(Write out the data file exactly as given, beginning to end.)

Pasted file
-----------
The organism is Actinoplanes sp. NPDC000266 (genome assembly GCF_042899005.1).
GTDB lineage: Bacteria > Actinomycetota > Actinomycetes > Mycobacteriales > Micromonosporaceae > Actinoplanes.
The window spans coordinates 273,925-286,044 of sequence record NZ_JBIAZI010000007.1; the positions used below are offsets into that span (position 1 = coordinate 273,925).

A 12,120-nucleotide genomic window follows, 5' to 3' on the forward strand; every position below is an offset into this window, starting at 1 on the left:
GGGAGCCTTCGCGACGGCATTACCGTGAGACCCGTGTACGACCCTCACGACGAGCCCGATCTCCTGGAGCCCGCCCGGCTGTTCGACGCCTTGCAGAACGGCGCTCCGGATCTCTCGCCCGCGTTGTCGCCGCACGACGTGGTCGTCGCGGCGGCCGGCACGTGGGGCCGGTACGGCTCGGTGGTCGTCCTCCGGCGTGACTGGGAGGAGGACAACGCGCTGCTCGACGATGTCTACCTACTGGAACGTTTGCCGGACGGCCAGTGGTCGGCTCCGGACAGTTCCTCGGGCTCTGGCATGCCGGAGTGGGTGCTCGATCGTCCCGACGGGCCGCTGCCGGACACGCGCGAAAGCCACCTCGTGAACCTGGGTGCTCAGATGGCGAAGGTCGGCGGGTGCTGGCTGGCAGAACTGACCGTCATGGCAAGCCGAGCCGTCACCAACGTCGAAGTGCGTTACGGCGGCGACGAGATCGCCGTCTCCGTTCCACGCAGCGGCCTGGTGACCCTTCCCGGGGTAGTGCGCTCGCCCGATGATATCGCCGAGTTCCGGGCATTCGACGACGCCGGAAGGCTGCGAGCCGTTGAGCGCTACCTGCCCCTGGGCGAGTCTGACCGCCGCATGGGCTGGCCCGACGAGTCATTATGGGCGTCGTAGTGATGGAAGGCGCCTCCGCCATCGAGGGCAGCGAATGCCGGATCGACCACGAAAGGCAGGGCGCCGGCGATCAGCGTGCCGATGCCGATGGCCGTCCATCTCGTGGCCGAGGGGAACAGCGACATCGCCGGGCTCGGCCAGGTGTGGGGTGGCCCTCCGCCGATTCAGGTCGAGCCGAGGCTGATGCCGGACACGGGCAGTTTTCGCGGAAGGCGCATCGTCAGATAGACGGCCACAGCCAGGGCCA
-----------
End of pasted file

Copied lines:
The organism is Actinoplanes sp. NPDC000266 (genome assembly GCF_042899005.1).
GTDB lineage: Bacteria > Actinomycetota > Actinomycetes > Mycobacteriales > Micromonosporaceae > Actinoplanes.
The window spans coordinates 273,925-286,044 of sequence record NZ_JBIAZI010000007.1; the positions used below are offsets into that span (position 1 = coordinate 273,925).

A 12,120-nucleotide genomic window follows, 5' to 3' on the forward strand; every position below is an offset into this window, starting at 1 on the left:
GGGAGCCTTCGCGACGGCATTACCGTGAGACCCGTGTACGACCCTCACGACGAGCCCGATCTCCTGGAGCCCGCCCGGCTGTTCGACGCCTTGCAGAACGGCGCTCCGGATCTCTCGCCCGCGTTGTCGCCGCACGACGTGGTCGTCGCGGCGGCCGGCACGTGGGGCCGGTACGGCTCGGTGGTCGTCCTCCGGCGTGACTGGGAGGAGGACAACGCGCTGCTCGACGATGTCTACCTACTGGAACGTTTGCCGGACGGCCAGTGGTCGGCTCCGGACAGTTCCTCGGGCTCTGGCATGCCGGAGTGGGTGCTCGATCGTCCCGACGGGCCGCTGCCGGACACGCGCGAAAGCCACCTCGTGAACCTGGGTGCTCAGATGGCGAAGGTCGGCGGGTGCTGGCTGGCAGAACTGACCGTCATGGCAAGCCGAGCCGTCACCAACGTCGAAGTGCGTTACGGCGGCGACGAGATCGCCGTCTCCGTTCCACGCAGCGGCCTGGTGACCCTTCCCGGGGTAGTGCGCTCGCCCGATGATATCGCCGAGTTCCGGGCATTCGACGACGCCGGAAGGCTGCGAGCCGTTGAGCGCTACCTGCCCCTGGGCGAGTCTGACCGCCGCATGGGCTGGCCCGACGAGTCATTATGGGCGTCGTAGTGATGGAAGGCGCCTCCGCCATCGAGGGCAGCGAATGCCGGATCGACCACGAAAGGCAGGGCGCCGGCGATCAGCGTGCCGATGCCGATGGCCGTCCATCTCGTGGCCGAGGGGAACAGCGACATCGCCGGGCTCGGCCAGGTGTGGGGTGGCCCTCCGCCGATTCAGGTCGAGCCGAGGCTGATGCCGGACACGGGCAGTTTTCGCGGAAGGCGCATCGTCAGATAGACGGCCACAGCCAGGGCCA